News & Insights

Supporting gender responsive budgeting in Timor-Leste: the Governance for Development approach

Written by Joanne Choe

At this week’s Cardno GESI Community of Practice, we were joined by Flora Brytes (Planning and GRB Adviser) and Carolyn Peterken (Team Leader) from DFAT’s Governance for Development (GfD) program, which supports central agencies in Timor-Leste to improve service delivery to its citizens. Mana Flora has been trailblazing efforts to support the Government of Timor-Leste (GoTL) to implement a Prime Ministerial directive on gender responsive budgeting. It was wonderful to hear how much progress GoTL has made in this area, with a truly cutting-edge approach being put in place.

As Mana Flora explained, gender-responsive budgeting is essentially a process of analysing the impact of public expenditure in reducing gender disparities. Ultimately this analysis should change budgetary decision making so that resource allocation creates equitable outcomes for women, men, boys, girls and marginalised groups. To be effective, gender analysis needs to be integrated into the different stages of the budget cycle, with all actors and stakeholders involved and invested. For this to happen, political will and leadership needs to coalesce with the technical systems, processes and capabilities all along the budgetary cycle: this is where GfD comes in.

With the political will and leadership coming from the Prime Minister and Prime Minister’s office in the form of a GRB Policy Note in 2018, GfD has been able to provide the technical support to bring gender responsive budgeting to life in Timor-Leste. Not content with small amounts of the budget being allocated to GESI-related activities, the Timor-Leste Government has committed to effective mainstreaming of GESI throughout the budgeting process, with a view to more equitable outcomes from Timor-Leste’s entire resource envelope.

Every budget category at the subprogram level in Timor-Leste is now categorised with a “Gender marker” that classifies whether that budget spend will have a “principal”, “significant” or “not targeted” impact on gender equality. “Principal” means the subprogram is expected to reduce gender inequalities. “Significant” means that, in addition to other expected results, the subprogram is designed to have a positive impact on inclusivity and advancing gender equality and the empowerment of women and girls. “Not targeted” means the subprogram is not designed to reduce gender inequalities or address the needs and concerns of vulnerable and marginalised groups.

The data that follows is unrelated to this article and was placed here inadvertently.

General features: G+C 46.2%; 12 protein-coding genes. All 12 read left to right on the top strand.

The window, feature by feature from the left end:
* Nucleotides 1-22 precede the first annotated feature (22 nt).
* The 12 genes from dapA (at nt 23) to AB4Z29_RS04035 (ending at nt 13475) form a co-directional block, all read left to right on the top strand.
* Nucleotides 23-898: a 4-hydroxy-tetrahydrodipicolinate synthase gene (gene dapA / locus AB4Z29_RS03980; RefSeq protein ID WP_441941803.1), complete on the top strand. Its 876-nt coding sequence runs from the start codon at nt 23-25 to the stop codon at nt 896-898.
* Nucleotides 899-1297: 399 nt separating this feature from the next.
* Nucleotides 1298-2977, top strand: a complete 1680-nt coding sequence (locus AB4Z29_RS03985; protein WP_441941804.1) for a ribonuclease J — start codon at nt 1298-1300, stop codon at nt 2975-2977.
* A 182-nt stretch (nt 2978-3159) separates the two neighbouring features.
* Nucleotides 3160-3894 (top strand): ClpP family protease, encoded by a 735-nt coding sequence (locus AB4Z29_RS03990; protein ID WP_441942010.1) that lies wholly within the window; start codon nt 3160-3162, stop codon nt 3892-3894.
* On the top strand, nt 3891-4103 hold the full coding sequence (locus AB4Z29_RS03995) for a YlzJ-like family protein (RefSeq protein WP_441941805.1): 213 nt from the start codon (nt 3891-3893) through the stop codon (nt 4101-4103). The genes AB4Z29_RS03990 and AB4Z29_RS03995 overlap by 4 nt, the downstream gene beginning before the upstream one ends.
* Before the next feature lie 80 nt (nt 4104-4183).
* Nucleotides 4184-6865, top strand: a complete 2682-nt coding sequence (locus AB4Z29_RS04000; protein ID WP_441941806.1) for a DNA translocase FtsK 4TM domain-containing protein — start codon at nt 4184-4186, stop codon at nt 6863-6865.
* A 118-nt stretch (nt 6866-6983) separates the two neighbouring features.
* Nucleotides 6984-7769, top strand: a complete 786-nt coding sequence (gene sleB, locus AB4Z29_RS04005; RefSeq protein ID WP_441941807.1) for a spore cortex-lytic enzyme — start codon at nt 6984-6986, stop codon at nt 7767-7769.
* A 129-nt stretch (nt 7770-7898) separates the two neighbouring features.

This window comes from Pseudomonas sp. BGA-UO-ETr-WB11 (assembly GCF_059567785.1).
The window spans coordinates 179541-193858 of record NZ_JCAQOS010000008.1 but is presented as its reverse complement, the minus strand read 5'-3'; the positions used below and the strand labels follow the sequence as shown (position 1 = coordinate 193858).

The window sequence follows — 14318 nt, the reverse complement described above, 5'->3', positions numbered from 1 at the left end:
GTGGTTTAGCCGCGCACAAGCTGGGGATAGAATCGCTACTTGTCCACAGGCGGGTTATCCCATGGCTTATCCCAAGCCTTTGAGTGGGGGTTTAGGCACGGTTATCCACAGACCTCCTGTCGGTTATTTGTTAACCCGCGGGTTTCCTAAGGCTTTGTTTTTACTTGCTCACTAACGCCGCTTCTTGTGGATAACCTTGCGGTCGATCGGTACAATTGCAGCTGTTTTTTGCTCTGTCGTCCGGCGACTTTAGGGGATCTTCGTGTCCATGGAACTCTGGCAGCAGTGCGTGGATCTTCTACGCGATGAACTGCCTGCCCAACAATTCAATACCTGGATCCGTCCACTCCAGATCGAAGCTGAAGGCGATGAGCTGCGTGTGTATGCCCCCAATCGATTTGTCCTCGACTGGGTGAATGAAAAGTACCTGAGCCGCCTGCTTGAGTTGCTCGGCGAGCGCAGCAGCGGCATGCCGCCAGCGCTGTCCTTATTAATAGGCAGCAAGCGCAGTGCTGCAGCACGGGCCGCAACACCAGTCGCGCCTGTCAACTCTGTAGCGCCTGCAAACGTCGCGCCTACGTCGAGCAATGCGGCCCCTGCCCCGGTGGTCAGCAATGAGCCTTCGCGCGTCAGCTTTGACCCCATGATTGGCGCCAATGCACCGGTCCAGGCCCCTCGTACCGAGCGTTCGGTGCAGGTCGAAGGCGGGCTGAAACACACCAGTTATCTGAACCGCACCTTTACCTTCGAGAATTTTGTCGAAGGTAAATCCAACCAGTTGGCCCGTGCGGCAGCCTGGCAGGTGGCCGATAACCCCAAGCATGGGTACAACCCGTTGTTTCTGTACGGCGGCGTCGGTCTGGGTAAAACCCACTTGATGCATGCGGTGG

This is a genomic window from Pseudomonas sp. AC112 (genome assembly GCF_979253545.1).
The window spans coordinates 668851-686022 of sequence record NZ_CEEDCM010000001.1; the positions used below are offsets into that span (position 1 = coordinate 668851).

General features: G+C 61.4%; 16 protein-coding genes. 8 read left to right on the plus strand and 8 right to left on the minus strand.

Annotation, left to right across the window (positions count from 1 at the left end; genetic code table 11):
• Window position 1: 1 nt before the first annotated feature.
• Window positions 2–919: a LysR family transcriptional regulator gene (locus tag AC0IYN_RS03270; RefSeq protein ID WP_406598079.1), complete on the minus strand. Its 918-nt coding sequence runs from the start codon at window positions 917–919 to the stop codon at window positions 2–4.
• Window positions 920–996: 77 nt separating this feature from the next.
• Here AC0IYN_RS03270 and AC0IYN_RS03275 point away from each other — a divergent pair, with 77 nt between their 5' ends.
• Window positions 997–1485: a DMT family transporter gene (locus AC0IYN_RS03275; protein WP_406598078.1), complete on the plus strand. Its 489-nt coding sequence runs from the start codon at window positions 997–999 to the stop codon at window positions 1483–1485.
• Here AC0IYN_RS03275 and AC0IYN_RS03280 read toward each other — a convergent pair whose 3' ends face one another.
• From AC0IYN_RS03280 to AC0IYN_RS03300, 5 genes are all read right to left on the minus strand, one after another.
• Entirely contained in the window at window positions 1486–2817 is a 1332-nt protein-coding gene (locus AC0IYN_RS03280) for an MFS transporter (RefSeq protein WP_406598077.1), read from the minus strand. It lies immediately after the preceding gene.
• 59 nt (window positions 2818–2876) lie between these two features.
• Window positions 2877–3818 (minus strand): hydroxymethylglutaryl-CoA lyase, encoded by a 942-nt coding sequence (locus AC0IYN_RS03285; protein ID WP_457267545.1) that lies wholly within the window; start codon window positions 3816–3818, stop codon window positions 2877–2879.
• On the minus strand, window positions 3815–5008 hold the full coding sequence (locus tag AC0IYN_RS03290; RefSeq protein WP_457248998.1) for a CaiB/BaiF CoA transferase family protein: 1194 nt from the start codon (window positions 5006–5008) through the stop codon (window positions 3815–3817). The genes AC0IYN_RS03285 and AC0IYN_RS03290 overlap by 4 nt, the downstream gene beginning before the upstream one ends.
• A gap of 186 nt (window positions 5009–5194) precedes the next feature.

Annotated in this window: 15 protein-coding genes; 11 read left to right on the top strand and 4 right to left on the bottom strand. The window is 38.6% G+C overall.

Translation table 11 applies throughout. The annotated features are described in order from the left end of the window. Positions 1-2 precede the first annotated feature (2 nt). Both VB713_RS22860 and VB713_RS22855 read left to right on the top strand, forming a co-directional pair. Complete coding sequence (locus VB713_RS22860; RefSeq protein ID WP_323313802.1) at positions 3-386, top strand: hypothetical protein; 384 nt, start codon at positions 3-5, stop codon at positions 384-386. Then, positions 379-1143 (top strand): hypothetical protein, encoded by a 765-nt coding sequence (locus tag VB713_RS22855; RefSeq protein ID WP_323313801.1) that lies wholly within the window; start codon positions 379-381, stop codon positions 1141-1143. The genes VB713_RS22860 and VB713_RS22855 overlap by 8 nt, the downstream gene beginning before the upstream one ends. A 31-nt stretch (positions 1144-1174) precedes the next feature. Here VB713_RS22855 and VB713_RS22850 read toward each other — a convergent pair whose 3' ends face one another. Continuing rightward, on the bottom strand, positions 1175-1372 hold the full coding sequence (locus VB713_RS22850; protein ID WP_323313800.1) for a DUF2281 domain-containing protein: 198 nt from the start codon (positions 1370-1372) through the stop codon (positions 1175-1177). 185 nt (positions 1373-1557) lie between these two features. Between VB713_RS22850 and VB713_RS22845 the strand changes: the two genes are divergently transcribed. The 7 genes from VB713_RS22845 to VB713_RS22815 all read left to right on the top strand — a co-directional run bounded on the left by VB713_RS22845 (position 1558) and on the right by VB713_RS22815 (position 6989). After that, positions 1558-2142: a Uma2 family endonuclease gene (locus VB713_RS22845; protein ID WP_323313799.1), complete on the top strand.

This level of analysis results in a powerful tool that provides an aggregate picture of how government resource allocation is or is not geared towards the interests and needs of women and vulnerable and marginalised groups. This information, presented in clear dashboard form, is shared with Members of Parliament, civil society organisations, development partners and public servants, as part of a broader awareness and advocacy effort to lift commitment to allocating resources in ways that will address gender and social inequalities in society.

Gender responsive budgeting is not easy – and challenges remain for the GoTL to apply gender analysis comprehensively to every budget line. There are many levels and parts of government involved in this effort so it is no small feat. But the Timor-Leste experience shows what a powerful tool it is, to get at the heart of resource allocation and strategic decision-making for the nation, in a way that makes clear who benefits and who does not. Timor-Leste has forged its own path in gender-responsive budgeting and has made impressive progress, with the support and commitment of Mana Flora and the GfD team.


Cardno’s GESI Community of Practice brings together GESI and development practitioners from across 25 programs across the Asia-Pacific to share experiences, build networks and promote good practice.

For further information contact:

Joanne Choe
Head of Program Quality & Gender
Email: Joanne.Choe@cardno.com